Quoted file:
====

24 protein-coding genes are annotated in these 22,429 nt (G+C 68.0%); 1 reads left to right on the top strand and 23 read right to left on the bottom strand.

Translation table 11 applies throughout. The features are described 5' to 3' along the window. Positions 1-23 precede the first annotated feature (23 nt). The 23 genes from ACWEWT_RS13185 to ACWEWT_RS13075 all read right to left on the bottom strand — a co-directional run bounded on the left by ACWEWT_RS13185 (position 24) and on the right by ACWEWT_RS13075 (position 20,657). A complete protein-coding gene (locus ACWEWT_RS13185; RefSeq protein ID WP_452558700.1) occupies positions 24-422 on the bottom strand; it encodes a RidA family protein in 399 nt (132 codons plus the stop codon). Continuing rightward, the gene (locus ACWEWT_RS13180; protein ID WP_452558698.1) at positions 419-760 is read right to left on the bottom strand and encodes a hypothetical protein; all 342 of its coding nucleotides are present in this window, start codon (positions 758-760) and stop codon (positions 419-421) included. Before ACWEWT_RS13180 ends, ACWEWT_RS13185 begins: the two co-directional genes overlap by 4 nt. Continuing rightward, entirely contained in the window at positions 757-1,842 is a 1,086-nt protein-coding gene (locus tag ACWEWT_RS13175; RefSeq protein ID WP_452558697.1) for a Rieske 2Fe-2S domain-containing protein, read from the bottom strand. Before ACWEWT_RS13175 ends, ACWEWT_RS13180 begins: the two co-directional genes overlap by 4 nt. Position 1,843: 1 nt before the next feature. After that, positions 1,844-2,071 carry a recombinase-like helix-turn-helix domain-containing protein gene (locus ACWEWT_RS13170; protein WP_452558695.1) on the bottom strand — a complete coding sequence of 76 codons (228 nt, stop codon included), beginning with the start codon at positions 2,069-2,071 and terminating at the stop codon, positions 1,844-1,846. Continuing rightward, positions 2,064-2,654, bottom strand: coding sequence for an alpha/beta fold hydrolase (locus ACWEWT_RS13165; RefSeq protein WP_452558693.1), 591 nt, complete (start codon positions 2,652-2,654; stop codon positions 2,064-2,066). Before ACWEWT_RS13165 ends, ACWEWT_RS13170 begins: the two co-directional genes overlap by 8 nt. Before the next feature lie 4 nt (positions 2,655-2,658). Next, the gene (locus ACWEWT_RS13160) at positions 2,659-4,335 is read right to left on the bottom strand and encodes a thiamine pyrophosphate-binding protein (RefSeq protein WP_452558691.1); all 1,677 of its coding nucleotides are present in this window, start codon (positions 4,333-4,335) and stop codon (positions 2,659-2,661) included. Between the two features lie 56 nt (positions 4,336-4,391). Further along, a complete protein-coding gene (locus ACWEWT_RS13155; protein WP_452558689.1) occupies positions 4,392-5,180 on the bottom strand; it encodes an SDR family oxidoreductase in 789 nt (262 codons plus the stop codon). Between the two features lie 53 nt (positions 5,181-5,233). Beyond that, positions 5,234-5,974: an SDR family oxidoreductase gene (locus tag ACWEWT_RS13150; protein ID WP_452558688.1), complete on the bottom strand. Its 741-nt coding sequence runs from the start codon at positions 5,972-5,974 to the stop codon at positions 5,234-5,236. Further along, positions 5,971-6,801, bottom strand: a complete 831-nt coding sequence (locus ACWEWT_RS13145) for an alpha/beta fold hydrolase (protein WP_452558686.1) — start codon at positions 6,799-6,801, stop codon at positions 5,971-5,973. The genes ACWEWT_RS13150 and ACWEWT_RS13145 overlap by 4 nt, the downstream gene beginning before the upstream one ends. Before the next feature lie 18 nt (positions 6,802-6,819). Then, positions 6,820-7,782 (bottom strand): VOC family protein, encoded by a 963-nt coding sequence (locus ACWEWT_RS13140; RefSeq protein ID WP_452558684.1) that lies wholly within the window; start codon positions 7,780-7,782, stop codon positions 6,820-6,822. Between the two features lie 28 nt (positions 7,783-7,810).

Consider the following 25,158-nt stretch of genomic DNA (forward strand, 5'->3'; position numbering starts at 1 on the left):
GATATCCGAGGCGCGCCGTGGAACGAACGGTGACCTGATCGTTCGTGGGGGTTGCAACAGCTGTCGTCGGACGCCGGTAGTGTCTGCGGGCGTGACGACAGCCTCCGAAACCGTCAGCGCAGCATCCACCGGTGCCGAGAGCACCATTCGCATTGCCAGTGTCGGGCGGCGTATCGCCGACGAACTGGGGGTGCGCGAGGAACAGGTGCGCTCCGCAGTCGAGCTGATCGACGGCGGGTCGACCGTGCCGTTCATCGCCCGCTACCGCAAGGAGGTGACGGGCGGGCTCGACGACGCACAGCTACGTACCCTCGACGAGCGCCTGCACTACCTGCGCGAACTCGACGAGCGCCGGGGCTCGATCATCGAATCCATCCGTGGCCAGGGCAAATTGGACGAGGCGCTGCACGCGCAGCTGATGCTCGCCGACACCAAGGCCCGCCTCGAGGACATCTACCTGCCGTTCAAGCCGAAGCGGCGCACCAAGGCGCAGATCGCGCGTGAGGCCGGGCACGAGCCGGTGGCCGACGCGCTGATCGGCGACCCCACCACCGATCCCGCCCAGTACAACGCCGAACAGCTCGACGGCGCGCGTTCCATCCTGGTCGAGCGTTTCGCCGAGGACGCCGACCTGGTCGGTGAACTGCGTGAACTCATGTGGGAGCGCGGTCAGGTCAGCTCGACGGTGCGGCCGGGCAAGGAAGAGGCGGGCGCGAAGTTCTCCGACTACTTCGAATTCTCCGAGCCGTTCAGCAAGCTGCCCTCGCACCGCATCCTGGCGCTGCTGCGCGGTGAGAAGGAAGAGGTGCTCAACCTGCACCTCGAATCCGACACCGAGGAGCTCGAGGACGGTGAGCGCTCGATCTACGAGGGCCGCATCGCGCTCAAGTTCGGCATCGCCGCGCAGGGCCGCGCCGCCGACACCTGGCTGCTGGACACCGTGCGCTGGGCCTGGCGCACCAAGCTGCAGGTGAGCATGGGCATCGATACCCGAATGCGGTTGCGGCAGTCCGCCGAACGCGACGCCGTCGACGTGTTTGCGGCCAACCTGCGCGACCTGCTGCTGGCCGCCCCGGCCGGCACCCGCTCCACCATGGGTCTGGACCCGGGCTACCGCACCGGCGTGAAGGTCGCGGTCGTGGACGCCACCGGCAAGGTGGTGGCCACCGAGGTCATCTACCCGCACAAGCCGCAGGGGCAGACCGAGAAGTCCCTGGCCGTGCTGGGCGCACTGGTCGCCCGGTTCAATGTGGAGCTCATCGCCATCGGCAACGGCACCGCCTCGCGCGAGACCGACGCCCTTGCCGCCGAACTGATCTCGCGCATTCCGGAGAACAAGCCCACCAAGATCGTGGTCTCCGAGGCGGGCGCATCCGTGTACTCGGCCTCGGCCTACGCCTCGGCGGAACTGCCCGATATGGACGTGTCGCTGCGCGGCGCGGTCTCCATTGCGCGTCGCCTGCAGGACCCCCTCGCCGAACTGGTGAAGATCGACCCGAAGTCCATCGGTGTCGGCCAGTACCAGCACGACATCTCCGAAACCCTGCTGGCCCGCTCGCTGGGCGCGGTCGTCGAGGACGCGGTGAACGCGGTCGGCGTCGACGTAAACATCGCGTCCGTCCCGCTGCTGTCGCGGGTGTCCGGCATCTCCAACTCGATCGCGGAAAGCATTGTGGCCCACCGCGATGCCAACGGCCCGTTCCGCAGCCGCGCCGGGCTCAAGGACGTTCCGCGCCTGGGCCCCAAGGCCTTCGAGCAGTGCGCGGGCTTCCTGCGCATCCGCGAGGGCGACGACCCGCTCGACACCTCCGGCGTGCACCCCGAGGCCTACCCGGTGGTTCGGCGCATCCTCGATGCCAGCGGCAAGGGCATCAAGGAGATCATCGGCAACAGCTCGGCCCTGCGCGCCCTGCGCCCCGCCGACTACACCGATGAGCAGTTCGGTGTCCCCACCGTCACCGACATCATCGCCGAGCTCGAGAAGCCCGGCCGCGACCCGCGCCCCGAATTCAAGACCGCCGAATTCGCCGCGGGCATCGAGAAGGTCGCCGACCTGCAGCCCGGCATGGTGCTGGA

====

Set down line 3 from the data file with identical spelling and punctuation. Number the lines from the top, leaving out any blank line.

Consider the following 25,158-nt stretch of genomic DNA (forward strand, 5'->3'; position numbering starts at 1 on the left):